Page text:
Once upon a time, when infrastructure repairs were carried out in a natural setting, not much thought was given to vegetation. It was assumed that plants would take care of themselves once land was allowed to return to a natural state post-construction. Today, we are far more thoughtful and city contracts are written to specifically protect vegetation when possible and restore it if destruction is necessary.
The sewer that runs along the Humber Creek has reached capacity and must be upgraded or ‘rehabilitated’. A stretch of vegetation has been cleared in preparation for the installation of a higher capacity sewer network that will serve residents of the area. The Chapman sanitary sewer as it is known runs from Royal York Road, roughly following the Humber Creek and crosses under Scarlett Road into Raymore Park before joining up with main sewer that runs alongside the Humber.
Amazingly, as part of the $9 million contract, every one of the hundreds of trees removed on public or private property for the project was catalogued and while only the native ones will be replaced, thousands of other native trees and shrubs will be planted. To get an idea of the modern-day eye for detail and care that will be taken, a set of plans for a small segment of the sewer can be found here.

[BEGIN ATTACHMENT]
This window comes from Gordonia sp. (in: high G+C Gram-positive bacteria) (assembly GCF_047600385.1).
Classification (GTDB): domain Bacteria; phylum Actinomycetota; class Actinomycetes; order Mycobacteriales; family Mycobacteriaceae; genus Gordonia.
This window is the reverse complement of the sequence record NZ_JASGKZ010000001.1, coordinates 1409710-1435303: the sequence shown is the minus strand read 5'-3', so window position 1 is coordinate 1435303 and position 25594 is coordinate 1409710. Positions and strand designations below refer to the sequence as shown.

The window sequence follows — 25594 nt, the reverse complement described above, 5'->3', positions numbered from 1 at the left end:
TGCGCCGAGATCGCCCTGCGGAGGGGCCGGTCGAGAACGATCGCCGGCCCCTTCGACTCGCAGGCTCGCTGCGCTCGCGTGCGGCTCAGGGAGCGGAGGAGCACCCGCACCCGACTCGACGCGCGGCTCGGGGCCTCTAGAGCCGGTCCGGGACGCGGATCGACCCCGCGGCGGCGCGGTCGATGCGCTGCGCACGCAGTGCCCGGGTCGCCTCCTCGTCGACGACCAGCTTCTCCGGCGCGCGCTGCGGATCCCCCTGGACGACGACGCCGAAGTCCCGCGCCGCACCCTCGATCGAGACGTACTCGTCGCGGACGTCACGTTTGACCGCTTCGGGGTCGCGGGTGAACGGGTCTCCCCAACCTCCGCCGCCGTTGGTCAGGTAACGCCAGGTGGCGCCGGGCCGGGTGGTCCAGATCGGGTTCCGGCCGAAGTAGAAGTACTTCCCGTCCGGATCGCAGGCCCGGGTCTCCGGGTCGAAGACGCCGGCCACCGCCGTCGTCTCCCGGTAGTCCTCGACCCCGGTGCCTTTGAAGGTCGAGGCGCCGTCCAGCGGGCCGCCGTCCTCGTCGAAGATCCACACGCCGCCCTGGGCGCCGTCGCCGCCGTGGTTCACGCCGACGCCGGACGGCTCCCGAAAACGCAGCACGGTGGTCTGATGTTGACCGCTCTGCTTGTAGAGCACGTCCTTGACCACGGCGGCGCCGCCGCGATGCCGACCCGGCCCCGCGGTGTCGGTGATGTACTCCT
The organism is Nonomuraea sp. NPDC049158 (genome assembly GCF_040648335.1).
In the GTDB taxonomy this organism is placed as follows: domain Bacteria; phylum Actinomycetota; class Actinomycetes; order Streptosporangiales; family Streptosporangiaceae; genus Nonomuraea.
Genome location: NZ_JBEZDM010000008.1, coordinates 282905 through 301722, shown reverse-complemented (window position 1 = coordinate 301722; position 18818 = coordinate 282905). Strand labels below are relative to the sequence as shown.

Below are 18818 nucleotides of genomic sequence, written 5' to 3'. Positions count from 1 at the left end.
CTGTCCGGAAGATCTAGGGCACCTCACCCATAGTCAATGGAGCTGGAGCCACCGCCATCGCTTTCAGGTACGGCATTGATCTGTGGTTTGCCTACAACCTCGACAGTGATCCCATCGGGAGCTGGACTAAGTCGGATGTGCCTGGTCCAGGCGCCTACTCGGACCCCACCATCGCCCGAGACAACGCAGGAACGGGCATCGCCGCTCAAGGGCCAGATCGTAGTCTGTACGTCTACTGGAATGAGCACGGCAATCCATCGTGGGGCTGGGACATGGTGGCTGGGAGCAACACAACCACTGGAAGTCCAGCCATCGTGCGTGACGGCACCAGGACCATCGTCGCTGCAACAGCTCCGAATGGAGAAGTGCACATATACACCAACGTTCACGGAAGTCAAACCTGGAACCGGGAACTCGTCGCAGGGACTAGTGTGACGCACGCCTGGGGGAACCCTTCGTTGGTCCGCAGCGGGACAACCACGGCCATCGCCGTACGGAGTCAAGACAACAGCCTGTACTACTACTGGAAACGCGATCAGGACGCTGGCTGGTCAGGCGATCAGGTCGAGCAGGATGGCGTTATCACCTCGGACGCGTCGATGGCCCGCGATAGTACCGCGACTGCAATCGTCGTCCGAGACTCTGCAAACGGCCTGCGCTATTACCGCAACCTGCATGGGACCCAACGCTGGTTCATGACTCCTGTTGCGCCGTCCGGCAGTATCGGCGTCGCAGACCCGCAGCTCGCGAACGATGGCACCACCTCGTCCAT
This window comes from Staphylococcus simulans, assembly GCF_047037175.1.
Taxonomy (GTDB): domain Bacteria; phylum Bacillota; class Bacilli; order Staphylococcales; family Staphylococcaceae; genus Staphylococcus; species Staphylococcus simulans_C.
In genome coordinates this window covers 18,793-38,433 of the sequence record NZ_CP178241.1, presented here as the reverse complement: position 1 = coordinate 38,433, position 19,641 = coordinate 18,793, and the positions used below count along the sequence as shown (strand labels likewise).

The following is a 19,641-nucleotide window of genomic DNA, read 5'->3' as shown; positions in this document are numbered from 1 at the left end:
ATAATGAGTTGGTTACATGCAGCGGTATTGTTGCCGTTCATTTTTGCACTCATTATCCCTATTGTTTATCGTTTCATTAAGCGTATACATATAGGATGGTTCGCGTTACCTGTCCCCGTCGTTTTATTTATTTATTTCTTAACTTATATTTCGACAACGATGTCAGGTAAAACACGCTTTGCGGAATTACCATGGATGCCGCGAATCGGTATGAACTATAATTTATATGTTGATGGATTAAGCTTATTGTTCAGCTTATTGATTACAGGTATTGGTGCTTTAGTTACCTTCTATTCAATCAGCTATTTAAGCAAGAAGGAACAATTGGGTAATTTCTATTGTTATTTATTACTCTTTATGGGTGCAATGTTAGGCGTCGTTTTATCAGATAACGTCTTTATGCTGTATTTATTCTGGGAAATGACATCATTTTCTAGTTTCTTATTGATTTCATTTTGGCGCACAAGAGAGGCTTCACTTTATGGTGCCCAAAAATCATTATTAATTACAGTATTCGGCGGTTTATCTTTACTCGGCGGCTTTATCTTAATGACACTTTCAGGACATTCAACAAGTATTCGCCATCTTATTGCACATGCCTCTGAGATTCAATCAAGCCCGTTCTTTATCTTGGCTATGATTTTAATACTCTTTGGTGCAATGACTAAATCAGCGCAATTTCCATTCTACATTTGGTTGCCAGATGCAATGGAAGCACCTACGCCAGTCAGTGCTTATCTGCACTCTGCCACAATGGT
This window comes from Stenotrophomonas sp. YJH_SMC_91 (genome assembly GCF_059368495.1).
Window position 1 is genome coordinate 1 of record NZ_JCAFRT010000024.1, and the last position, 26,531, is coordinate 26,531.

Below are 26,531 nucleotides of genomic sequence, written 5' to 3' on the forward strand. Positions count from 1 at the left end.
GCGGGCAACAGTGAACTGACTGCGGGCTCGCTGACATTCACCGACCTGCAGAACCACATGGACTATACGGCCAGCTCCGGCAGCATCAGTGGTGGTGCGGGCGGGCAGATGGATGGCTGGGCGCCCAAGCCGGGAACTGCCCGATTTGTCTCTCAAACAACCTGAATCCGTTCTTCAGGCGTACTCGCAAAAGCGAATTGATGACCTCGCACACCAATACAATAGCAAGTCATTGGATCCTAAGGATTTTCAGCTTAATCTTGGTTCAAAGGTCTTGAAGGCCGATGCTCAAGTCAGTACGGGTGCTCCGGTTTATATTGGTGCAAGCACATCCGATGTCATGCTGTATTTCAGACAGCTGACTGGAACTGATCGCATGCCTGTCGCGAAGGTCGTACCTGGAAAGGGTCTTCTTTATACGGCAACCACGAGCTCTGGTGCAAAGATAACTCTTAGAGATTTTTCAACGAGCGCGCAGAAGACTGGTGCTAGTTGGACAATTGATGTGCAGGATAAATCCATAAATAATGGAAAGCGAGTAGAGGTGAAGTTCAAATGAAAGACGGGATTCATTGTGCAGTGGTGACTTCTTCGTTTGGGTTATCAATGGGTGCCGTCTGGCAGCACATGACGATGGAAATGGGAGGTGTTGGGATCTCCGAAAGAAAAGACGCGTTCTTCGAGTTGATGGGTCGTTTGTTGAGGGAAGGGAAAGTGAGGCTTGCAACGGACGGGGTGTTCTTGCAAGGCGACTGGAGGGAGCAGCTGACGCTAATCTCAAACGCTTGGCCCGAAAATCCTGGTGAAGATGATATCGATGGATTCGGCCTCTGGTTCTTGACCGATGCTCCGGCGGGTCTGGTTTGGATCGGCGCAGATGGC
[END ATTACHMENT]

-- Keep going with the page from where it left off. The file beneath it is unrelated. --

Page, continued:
The work and re-planting should be completed by next fall and the replacement native trees and vegetation will eventually make the affected land better than before it was cleared (because non-natives will not be replaced). Of course the whole point of the work will be the prevention of sewage back-up into residents’ homes as happened in July 2013. Hopefully this will allow many decades of trouble free use.